The Ornithopter Garden
The cliff face is situated to the northeast corner of the studio. The position, and its proximity reflect a landscape that has formed and eroded over a time span of millions of years. Currently the cliff is growing green vegetation that integrates with the surface soil, prolonging the moment in time before the cliff will cascade into the sea. The plant life supports and sustains a biodiversity that enriches the wildlife of the studio area. Underneath the cliff is a structure that human life might use to build the natural world of the future.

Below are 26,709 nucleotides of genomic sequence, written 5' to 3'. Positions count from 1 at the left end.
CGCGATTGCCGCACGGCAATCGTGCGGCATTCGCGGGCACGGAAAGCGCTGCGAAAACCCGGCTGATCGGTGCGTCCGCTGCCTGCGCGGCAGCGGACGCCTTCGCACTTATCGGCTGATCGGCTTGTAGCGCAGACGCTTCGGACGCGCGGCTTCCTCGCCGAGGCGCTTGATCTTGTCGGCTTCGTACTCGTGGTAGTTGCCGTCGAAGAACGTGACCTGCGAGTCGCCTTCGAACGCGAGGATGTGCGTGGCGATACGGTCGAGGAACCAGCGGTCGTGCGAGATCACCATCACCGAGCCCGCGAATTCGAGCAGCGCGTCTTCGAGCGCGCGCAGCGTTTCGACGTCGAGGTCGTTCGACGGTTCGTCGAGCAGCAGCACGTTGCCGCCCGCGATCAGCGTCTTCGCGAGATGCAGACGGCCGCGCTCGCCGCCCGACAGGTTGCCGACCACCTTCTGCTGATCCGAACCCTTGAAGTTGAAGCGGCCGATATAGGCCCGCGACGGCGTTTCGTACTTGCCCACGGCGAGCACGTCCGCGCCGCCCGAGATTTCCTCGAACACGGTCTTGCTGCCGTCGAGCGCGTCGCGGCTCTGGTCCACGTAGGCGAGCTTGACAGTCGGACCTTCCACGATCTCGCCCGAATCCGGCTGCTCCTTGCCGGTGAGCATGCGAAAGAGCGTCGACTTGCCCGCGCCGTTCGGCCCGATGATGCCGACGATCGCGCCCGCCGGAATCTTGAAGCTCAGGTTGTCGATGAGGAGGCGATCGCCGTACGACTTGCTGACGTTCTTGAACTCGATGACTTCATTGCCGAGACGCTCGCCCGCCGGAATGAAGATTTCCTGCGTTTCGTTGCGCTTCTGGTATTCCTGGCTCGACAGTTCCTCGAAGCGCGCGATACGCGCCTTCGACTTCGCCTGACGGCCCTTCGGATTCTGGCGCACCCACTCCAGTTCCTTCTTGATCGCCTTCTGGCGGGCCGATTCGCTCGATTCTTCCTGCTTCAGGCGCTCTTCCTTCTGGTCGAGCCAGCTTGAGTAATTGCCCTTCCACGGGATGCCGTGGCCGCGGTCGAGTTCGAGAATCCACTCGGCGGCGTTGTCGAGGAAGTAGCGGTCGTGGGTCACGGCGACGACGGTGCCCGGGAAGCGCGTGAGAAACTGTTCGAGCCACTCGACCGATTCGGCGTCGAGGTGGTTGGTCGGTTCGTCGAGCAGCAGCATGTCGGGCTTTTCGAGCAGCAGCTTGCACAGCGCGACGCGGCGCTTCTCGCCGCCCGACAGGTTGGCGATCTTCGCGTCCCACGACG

Like ants, humans are constantly rearranging and appropriating found material into building blocks that become objects. These objects are part of human-created nature. What seems artificial, industrial or synthetic, because a human has constructed it, is in fact nature. Human engineering systems are designed to enhance human ways of living. Human existence is a nanosecond blip in the time span of this galaxy. What evolves after we are here will adjust to the rearrangement of planetary resources that we have left behind.
Plants can grow wherever they are seeded given the right conditions. The growth of plants is an organic process, the plant reproduction centre is constantly looking for ways to sustain its own life and reproduce. Linseed, wheatgrass and corn, are all plants that produce material that is both edible and consumable in other modes of production.